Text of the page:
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Last day at sea

The first hours of the day, while still dark but with the light of the full moon breaking through the high clouds, saw us jibing the ship and slightly adjusting our course to 120º. Setting at the same time a bit more sail (Desmond and outer jib) we keep a speed of about 6 to 7kn. At dawn a couple of big icebergs loom over the horizon, a sight that will become more usual along the day, as we sail keeping a good distance from a handful of other ones. All of different proportions and including some of the so called “tabulars” with their square shape and of a large size floating and becoming visible over the long swell in the light of the clear day. Others are already shaped by the waves and melting after longer time at sea. Soon bergy bits and growlers start being reported by the lookouts. Those are the pieces that fall down from the icebergs, plunging into the water and peppering its leeward seas. Those scattered tabular icebergs that drift out of the embrace of the Weddell Sea, together with the changeable weather, chilly air and water temperature, heavy seas and powerful gales, characterise South Georgia Island. Those features go hand in hand with the large concentration of wildlife that inhabits South Georgia. Together they make the island an untamed and unique place, worth the effort of the long navigation over the rough seas of the South Atlantic we are now about to finish. Several Fur seals spotted along our way and the increasing amount of birdlife together with occasional whale blows in the distance, are good indicators of the close proximity of land. Still on our way through the last miles to reach it, sure will still bring us some more adventures and strenuous watches during our last day at sea. And so it was, already after morning coffee time we strike all
staysails and furl them, with the wind easing but also slowly becoming more N-ly. With this veering wind it didn’t take long until crew climbed aloft to unfurl them once more to keep our speed over 5kn. The changeable wind conditions veering to NE-ly made us join hands for bracing a couple of times, until it was time to start our engines when it began to blow on our nose.
Staysails set, engines roaring and motorsailing the following seas brought us to the magic light at sunset time. Not just we could enjoy a gorgeous closure of the day, but as the sun’s circumference disappeared under the horizon we were gifted with the sight of the rare optical phenomena of the Green Flash. The upper segment of the sun’s disk, which is the last to disappear during sunset, turned emerald-green at the instant of setting. This phenomenon is produced when the last sun rays are refracted as they get scattered on their horizontal passage through the lower atmosphere before reaching the observer’s eye. The shorter wavelengths of the green, violet and blue light suffer greater refraction than the orange and red.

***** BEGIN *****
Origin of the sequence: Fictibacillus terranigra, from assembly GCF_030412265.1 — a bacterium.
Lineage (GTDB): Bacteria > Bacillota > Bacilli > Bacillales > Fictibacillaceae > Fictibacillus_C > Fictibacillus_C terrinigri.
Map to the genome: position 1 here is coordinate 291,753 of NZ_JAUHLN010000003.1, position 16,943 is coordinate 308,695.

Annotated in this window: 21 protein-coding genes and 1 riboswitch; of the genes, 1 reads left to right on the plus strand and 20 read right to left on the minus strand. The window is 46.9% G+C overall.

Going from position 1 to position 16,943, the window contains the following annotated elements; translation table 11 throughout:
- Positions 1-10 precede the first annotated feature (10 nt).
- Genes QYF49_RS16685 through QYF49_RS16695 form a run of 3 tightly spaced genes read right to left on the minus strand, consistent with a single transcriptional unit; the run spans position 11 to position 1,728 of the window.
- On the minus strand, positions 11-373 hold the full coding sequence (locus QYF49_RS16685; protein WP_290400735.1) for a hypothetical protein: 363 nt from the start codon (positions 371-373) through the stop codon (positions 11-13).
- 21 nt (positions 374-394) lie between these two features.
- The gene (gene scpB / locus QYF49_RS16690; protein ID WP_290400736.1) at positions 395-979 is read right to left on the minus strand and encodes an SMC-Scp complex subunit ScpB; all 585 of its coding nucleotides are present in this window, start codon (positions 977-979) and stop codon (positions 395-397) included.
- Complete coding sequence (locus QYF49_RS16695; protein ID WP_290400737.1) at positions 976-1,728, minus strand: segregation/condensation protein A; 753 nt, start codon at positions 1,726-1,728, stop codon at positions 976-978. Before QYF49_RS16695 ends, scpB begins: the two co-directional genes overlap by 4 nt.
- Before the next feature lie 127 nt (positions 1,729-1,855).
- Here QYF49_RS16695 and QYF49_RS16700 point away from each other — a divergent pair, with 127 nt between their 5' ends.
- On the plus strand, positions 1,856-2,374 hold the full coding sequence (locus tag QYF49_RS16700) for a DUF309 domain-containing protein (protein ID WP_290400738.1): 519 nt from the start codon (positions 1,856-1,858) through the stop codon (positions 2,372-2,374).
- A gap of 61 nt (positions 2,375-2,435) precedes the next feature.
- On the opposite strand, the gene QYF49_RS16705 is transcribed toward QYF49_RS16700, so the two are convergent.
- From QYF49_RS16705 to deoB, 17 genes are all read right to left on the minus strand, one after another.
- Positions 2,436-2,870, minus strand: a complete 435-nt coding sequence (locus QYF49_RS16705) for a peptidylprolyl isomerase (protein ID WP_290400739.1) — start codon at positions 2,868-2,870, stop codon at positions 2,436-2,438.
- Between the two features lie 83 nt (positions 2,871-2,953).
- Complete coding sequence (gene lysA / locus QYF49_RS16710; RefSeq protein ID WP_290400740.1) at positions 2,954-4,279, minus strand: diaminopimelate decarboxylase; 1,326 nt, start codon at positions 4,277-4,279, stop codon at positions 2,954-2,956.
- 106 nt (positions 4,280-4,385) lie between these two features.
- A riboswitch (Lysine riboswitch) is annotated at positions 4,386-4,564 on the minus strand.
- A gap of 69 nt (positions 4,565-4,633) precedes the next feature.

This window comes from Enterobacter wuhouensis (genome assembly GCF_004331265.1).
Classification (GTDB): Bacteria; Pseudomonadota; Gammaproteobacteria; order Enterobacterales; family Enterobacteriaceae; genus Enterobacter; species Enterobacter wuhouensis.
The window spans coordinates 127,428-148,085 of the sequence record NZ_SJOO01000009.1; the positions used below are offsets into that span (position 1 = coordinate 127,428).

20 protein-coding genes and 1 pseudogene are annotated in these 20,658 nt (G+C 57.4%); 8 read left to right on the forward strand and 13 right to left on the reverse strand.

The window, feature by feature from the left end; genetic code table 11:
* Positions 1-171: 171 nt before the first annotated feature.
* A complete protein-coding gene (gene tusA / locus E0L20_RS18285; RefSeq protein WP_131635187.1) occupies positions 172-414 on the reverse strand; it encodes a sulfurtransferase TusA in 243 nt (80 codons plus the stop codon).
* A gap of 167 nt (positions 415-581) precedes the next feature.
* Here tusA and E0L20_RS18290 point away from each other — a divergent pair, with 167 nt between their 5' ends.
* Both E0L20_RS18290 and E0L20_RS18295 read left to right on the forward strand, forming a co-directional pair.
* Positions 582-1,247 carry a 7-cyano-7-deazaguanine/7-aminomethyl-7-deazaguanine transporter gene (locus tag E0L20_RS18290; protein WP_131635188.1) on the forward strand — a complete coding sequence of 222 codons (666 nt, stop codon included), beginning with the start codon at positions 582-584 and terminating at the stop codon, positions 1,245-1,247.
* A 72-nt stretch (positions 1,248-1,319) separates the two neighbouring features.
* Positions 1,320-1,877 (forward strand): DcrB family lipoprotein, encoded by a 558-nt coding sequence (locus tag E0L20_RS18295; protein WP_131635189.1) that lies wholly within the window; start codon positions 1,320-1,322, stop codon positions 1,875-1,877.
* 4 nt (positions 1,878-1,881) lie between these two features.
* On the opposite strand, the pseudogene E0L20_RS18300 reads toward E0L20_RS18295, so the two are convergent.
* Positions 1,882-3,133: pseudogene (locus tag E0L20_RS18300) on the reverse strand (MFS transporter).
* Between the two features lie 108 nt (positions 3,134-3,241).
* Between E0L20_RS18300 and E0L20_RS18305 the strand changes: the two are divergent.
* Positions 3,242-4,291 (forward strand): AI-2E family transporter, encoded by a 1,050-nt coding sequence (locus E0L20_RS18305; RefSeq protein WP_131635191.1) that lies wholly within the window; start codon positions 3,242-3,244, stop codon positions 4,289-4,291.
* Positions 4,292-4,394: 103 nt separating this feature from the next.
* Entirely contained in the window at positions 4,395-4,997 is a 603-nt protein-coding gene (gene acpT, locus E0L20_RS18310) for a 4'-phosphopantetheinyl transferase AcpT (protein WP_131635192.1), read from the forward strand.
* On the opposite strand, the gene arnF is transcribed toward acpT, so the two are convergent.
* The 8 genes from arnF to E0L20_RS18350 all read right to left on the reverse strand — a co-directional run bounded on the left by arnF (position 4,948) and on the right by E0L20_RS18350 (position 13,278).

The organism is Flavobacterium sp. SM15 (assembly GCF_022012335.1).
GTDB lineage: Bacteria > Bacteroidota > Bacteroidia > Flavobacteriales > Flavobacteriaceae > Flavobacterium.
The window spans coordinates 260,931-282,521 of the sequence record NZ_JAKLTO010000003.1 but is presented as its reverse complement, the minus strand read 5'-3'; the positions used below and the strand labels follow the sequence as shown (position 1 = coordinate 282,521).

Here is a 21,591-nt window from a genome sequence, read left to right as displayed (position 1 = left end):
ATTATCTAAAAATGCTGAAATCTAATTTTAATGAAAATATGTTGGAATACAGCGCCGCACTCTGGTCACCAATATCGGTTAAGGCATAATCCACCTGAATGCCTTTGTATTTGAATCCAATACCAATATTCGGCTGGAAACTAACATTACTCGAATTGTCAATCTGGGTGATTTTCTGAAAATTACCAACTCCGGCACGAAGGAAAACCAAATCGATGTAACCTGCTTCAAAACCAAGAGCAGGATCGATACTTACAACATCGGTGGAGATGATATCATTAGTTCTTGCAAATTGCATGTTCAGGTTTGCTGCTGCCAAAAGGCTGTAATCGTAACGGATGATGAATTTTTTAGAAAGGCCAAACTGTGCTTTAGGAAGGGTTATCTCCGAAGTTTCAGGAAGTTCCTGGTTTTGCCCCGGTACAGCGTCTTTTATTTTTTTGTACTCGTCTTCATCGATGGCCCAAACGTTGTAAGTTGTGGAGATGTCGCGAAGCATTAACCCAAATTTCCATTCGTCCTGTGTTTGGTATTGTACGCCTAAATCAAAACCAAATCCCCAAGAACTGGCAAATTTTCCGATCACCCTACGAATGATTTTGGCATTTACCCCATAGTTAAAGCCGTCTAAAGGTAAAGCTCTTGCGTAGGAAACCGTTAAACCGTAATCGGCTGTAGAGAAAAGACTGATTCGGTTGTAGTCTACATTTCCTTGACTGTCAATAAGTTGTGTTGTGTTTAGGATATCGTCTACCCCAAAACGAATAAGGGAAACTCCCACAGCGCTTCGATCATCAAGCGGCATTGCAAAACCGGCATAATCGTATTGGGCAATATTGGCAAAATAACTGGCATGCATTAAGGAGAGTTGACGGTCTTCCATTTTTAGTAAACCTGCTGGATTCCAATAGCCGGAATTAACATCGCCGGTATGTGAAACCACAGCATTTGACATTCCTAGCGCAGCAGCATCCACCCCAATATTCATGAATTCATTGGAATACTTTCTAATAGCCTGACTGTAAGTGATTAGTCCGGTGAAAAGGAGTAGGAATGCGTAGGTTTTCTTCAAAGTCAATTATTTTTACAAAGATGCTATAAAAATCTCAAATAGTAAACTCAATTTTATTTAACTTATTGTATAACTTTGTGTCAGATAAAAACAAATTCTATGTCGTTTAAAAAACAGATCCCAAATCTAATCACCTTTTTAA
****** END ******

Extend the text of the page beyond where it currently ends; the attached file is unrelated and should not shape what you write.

The great dawn promised for a clear starry night, but it didn’t happen this time. The famous weather of this area paid tribute to its bad reputation. Located on the 50ºs latitude in the Southern Ocean and close to the high snowy peaks of the isolated South Georgia, precipitation falls here about 300 days a year. And tonight wasn’t one of the lucky dry ones. As it became dark, so it grew misty and overcast. We didn’t have to wait too long for the pouring rain to fall over our rig and decks, making for wet and cold night-watches while steering the ship, doing the lookouts in the pitch black night or giving a hand to the crew hauling down the flapping staysails. From midnight on we find ourselves motoring against 10 to 16kn of wind, with land that could be almost smelled 35nm away.

Geschreven door:
Jordi Plana Morales | Guide

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